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This is not about Grenfell Tower, at least not specifically.

I have still not been able to think about what happened in the tower that night. It is simply too awful to begin to imagine. The loss of life, and the impact on those who survived, is on a scale that I cannot even begin to process.

The reasons for the horror of the fire will become clear. Whatever they are, and whatever failings led to them, it is clear that something or things went catastrophically wrong. But I am not going to speculate. There must be accountability, but I have no special insight.

But, while some will want to see in Grenfell only the specifics of, say, a defective cladding installation, or a botched refurbishment, both the event and its aftermath have also become about social housing, about the treatment of the homeless, about where we are. Save that some, at least, are trying very hard to make sure it isn’t.

Many people seem to be suddenly realising that there is a problem. Many seem to be quite shocked at what is coming out about the situation of social tenants and about homelessness and its treatment. But of course, inevitably, it is the easy responses, the ‘feels right’ answers, that are getting traction.

This is a bit of an essay in response to that. It began in anger, but turned to sadness, and a sense of wanting this to be a turning point, but doubting it will be. It is crude and reductive – inevitably – but I will stand by its direction. It has also been through many revisions. I have found it very hard to write, and, I apologise in advance, it is bad writing. I also anticipate a lot of ‘but not us, we don’t do that’. Still…

Let’s start with the instant myths.

The myths

These have arisen, swirling around social media (and some newspapers, to their shame), repeated, retweeted, embroidered, because they feel right. They fit, they explain, without actually troubling anyone. The problem is that each myth hides real issues, inverts and simplifies what are the genuine, complex problems of social housing now.

“It is about profit before people” – No, Grenfell Tower was council owned and managed by an ALMO/Managing company that is a not for profit company. If you start extending this to contractors and sub-contractors you are into a land in which nobody at all may make a profit. This may or may not be a valid political philosophy, but it is not a very useful analysis of what has gone wrong. However, it is about money…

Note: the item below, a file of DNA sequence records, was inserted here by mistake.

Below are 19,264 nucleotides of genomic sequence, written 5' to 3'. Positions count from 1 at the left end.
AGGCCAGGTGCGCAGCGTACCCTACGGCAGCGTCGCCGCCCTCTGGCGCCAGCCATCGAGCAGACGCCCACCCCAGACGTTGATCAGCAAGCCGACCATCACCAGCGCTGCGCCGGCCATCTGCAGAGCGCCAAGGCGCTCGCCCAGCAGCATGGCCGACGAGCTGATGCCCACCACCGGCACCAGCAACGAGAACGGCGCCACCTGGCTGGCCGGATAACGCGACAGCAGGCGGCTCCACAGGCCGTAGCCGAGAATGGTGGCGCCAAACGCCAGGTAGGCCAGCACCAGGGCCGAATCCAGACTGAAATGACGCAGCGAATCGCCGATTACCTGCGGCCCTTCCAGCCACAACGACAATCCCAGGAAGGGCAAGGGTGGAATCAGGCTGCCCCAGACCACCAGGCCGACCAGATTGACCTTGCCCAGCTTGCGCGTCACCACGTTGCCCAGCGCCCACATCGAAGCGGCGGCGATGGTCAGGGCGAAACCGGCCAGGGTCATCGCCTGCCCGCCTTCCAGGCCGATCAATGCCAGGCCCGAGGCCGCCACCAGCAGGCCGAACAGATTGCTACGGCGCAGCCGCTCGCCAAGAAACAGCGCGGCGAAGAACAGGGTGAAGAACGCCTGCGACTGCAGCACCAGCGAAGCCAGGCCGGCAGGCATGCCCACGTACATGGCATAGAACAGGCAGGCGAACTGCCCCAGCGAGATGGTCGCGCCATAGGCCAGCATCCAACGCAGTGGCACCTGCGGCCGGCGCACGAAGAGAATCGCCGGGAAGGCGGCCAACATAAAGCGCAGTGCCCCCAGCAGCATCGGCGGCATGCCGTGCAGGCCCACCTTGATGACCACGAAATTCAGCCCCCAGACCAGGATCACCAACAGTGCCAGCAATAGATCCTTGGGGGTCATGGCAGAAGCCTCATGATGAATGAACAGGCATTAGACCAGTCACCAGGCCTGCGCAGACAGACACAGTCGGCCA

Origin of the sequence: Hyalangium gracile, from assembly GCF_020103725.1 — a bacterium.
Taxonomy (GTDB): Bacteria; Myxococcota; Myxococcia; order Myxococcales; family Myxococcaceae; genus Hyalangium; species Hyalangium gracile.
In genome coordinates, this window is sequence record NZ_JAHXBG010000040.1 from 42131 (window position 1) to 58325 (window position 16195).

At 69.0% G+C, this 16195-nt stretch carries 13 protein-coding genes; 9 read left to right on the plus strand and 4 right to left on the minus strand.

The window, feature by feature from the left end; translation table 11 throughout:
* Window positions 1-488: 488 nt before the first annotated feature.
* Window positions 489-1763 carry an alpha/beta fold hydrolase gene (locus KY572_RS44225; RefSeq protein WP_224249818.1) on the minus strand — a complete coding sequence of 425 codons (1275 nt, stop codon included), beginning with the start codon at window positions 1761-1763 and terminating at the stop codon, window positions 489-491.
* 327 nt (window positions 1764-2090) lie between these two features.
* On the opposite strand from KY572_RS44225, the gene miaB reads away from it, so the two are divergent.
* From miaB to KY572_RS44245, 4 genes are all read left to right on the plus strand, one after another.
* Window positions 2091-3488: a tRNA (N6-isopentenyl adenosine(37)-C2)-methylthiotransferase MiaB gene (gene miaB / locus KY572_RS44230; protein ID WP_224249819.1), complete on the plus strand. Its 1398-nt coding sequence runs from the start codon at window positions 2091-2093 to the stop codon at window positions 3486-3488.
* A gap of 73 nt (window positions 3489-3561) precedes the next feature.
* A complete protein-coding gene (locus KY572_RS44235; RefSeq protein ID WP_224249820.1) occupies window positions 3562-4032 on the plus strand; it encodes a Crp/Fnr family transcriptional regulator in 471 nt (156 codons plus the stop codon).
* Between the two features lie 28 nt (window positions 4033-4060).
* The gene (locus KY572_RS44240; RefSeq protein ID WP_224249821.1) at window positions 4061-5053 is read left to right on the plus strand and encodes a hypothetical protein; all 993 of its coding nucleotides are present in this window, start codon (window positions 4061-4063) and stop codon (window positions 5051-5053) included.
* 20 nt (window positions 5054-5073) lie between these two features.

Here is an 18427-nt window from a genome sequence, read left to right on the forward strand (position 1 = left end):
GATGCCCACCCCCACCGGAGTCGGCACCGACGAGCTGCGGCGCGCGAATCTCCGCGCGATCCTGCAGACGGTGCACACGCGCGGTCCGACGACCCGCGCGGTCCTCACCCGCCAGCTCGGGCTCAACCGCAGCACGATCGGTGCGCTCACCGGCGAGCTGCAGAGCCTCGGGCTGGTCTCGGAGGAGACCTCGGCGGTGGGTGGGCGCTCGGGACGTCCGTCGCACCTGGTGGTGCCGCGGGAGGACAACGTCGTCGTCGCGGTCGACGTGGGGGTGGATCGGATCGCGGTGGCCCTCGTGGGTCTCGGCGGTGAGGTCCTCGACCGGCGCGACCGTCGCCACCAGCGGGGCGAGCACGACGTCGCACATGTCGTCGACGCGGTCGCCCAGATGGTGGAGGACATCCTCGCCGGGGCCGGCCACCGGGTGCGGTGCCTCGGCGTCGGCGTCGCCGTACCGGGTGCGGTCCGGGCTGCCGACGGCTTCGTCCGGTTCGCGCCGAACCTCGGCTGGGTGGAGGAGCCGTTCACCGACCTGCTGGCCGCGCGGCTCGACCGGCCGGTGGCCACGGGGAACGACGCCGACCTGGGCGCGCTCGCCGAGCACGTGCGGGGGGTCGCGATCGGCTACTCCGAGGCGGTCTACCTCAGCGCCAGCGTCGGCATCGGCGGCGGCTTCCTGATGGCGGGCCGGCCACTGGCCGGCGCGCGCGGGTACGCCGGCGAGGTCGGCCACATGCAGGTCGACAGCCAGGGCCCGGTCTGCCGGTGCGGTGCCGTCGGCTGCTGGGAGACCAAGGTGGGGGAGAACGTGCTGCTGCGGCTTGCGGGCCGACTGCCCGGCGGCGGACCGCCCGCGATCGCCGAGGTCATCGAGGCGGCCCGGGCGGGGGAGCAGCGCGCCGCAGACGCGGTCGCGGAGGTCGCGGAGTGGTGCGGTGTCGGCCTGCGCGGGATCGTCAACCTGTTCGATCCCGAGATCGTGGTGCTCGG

“The cladding was added to improve the view from luxury flats elsewhere in Kensington”. This is nonsense, apparently derived from a standard, minor K&C planning policy element (CD63, if you want to look it up) which suggest that any development in or within sight of a conservation area should have any improvement (or not) in its external appearance considered. However, the perception of and attitude to social housing is a serious issue…

“The residents couldn’t get legal aid to challenge the managers because of legal aid cuts”. It is certainly true that large swathes of issues were taken out of scope of legal aid in the devastating LASPO cuts. But I can’t see that this would have made any difference to what the residents were trying to do. There is no legal mechanism for tenants, social or private, to make landlords carry out the kind of inspection or changes that the residents wanted. (These were not repairs, not identified defects, but decisions about the management of the block and what should be done, and none of them obviously suitable for judicial review). There would have been no legal aid in any event because there was nothing that could be done by lawyers. The issue is not legal aid per se (though heaven knows that needs addressing), but the lack of any legal structure by which tenants could get the landlord or managers to address their concerns. Social landlords imposing their decisions (or lack thereof) on tenants is an issue.

“72 Tory MPs who are landlords voted against Corbyn’s amendment to make housing fit for habitation”. Yes, the Tories did vote out a Labour amendment to the then Housing and Planning Bill which would have provided a degree of accountability to tenants for property standards (above the existing repair obligations). In fact they did so twice. And it is not true, as one conservative MP who voted against firmly told me on twitter, that it would only have applied to private sector tenancies. It would have applied equally to social tenancies. But, while this clearly feels like it would have some connection to Grenfell, as one of the people involved in the original drafting of that amendment when it was Karen Buck MP’s private members bill, I have to say it doesn’t look, on the present evidence, as if it would have made a difference. (Oh, and Corbyn, quite literally, had nothing to do with it at the time). But, even if the ‘fitness for habitation’ amendment would not have made a difference at Grenfell, the lack of legal accountability of landlords to tenants for the condition and standards of properties is important.

So, what underlies the myths (and which they serve to hide by being easy but wrong responses) are: money; attitudes to social housing; and lack of legal mechanisms for tenants to have their concerns addressed and hold their landlords accountable on property standards and management….


For decades social housing, and particularly council housing, has been underfunded. The occasional burst of capital largesse, like Decent Homes, did little to change this. Long term maintenance, staffing and support were and increasingly are short of funds.The release of the Housing Revenue Accounts (HRA) to councils, albeit accompanied by eye watering requirements for debt repayment to the Treasury, might have seemed like some relief, but then, despite promises, social rents were not just frozen, but cut, shrinking the HRA income and crippling councils’ plans. Other housing related services are paid from the general fund, and the cuts to those have been drastic.